More here in a piece he wrote criticizing the bailout.
As a subsidiarist, I disagree with Larison's strict, Ron-Pauline, Libertarian principles, but I respect his consistency and the rigor of his thinking. His conservative principles have led him to see the dangers to Liberty posed by the GOP and Dem collaboration to be as serious as I see them.
For what it's worth, as a subsidiarist, I am not in principle opposed to federal intervention in the financial markets. We have good reason to be suspicious about whether this intervention is necessary, and if it is necessary whether it will be effective. I am quite sympathetic to what Larison in the above excerpted from post says here:
Few on the right are more hostile to the perverse appeal to “creative destruction” than I am when it is used to justify de-industrialization, the displacement of people, the transformation of local communities or demographic upheaval through mass immigration, but what we are faced with this week is the victory of Hamiltonian collusion between finance and government to use the latter’s apparatus of power to shore up the former’s wealth. Central government is robbing the people to prop up concentrated wealth, and claiming in the process that it is doing us a favor. Never mind that the government’s alarmism may well be wrong.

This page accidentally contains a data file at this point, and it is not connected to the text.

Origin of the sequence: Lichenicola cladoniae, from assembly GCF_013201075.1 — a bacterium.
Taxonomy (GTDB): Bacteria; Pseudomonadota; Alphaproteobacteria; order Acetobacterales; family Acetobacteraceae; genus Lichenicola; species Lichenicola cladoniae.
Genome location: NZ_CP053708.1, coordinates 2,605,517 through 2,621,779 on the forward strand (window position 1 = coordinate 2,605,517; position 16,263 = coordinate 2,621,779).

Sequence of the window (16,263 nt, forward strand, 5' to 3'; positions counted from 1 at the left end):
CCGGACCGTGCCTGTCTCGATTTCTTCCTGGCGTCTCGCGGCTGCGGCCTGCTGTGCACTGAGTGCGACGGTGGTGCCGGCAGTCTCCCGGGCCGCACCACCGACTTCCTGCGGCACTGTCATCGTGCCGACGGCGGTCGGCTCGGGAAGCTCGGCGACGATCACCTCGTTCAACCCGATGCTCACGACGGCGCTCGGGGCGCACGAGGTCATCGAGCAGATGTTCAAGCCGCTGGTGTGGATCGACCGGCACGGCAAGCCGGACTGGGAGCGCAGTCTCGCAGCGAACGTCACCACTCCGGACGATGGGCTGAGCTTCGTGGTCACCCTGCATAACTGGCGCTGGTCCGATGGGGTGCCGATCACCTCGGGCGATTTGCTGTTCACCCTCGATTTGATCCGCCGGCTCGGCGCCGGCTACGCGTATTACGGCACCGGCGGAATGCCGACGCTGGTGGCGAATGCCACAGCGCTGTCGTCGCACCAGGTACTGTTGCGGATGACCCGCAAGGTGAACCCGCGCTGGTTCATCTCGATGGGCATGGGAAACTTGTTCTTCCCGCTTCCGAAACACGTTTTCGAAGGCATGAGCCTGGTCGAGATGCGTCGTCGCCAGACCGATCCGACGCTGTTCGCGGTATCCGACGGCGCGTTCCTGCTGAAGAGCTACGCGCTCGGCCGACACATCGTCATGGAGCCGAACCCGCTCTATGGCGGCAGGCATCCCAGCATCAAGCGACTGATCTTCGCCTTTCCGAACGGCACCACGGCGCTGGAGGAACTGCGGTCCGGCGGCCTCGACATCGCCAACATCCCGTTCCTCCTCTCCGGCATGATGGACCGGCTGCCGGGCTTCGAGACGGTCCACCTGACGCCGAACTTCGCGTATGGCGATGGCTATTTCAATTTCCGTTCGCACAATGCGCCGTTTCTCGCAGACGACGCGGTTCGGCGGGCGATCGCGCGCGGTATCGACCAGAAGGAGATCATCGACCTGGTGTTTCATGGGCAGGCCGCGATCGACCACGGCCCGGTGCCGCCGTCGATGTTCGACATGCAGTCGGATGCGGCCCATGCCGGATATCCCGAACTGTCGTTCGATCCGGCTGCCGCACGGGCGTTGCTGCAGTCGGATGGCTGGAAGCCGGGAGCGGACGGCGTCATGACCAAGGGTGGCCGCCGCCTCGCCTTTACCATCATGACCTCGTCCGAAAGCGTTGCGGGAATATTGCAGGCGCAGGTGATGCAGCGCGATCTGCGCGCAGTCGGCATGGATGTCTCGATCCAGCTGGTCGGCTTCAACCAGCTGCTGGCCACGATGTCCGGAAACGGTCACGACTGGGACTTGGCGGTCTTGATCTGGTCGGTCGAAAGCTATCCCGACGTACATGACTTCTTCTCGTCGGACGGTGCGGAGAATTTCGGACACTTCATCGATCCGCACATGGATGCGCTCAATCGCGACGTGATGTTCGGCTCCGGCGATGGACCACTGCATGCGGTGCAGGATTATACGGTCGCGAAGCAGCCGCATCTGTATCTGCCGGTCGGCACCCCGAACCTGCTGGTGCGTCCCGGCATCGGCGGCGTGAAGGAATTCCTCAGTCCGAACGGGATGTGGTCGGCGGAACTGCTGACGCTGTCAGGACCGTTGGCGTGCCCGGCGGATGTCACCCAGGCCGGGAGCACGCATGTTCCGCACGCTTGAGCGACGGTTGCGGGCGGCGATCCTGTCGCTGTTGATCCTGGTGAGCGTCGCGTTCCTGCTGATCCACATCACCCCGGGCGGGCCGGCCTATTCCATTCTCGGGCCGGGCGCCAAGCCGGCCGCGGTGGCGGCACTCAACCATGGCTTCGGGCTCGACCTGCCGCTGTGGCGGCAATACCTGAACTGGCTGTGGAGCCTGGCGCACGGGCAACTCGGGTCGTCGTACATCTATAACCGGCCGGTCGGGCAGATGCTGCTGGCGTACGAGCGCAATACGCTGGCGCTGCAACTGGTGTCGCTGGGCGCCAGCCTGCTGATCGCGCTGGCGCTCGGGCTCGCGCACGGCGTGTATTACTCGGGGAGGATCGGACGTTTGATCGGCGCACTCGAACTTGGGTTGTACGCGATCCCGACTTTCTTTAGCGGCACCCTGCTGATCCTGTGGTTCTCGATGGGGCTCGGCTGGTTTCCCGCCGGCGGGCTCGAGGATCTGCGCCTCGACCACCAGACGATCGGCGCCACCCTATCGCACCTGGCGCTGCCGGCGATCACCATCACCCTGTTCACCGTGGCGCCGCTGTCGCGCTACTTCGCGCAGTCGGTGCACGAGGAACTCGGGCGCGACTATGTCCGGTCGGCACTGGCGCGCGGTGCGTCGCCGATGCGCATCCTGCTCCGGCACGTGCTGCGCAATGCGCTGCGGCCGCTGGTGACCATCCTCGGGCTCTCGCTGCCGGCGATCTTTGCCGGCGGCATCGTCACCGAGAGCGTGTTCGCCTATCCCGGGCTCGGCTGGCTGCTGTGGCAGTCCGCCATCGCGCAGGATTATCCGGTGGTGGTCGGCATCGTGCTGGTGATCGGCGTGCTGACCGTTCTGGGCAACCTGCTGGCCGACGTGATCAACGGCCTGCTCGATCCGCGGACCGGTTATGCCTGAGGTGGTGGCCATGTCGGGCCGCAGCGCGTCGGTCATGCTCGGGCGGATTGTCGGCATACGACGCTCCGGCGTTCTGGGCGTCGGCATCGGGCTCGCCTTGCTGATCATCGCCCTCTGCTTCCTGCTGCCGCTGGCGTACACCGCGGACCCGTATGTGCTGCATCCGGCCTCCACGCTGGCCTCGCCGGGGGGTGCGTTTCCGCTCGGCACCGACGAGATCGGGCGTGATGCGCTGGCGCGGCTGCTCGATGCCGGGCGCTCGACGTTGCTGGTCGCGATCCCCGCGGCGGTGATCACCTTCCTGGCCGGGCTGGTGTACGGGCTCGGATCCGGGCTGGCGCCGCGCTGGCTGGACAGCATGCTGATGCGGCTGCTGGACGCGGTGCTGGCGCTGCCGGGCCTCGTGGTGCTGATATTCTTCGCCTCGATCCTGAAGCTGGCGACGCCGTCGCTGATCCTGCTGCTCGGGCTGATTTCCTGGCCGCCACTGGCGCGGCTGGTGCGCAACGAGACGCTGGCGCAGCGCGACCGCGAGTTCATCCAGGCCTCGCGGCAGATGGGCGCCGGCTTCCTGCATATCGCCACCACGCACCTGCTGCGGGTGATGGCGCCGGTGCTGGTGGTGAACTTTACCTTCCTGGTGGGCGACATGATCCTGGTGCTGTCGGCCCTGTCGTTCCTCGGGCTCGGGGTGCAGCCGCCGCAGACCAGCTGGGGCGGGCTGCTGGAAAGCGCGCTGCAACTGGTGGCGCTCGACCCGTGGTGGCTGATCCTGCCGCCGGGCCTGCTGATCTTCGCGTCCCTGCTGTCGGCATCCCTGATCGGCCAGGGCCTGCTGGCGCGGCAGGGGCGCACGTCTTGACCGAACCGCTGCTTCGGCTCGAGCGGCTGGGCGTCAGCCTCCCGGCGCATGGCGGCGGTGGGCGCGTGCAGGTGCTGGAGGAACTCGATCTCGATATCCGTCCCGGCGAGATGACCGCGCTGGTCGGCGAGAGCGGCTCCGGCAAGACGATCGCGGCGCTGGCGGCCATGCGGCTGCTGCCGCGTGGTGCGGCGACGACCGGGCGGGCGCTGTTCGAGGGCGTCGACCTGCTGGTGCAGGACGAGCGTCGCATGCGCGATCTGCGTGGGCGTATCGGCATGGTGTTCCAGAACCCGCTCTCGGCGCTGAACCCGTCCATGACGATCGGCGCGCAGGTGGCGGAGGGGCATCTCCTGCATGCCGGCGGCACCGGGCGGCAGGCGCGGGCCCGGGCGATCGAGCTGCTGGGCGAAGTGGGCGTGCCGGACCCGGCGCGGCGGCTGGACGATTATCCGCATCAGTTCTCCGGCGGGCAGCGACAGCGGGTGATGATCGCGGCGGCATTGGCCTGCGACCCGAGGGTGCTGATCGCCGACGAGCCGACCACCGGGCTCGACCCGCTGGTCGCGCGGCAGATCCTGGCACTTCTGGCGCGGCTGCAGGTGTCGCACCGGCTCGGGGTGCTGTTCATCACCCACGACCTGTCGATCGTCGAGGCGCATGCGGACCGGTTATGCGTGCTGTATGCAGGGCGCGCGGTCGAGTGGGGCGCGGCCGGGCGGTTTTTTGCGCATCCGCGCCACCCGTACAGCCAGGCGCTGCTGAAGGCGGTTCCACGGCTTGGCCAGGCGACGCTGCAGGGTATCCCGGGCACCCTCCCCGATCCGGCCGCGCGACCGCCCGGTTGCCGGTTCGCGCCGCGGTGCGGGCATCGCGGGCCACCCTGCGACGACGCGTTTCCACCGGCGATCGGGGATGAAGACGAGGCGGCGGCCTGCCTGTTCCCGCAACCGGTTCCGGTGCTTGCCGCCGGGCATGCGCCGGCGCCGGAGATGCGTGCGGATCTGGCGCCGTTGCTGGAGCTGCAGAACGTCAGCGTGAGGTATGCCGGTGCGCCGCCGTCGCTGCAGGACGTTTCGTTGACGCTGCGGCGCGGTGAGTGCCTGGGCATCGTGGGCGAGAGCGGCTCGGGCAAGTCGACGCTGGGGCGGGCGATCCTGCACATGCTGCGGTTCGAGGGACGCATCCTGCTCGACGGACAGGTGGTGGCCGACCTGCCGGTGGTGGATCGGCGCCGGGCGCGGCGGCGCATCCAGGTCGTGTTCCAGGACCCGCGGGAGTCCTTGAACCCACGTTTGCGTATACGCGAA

But by no means do I think that the only alternative is to simply let the markets play themselves out. It's one thing if the the people gaming the market system are punished by the folly of their risk-taking; it's quite another if there is a serious risk that the rest of us must suffer because of their folly.
So that's where Larison and I part company. This situation would never have got to this point if there were prudent, federally imposed rules limiting the risks these players can take insofar as they might do harm to the commonweal. I'm all for risk-taking where the risk-taker reaps the rewards as well as the liabilities, but not when such risk-taking has the potential to punish people who have no stake in the reaping the rewards. This debacle should never have been allowed to happen in the first place. That's just common sense, but common sense that Libertarian principles obstruct one who has them from embracing.
And whether one is hostile to appeals to it or not, isn't creative destruction concomitant with strict libertarianism? I know that the great Whig Burke looking forward from his perch in 1800 embraced laissez-faire, but I wonder if having seen the destruction it wrought in the ensuing century he would have still done so from the perspective of 1900. I don't know, but I do know that anybody who is a free-market capitalist and someone who values the preservation of stable community life, with its traditional values and mores is living an unresolvable contradiction.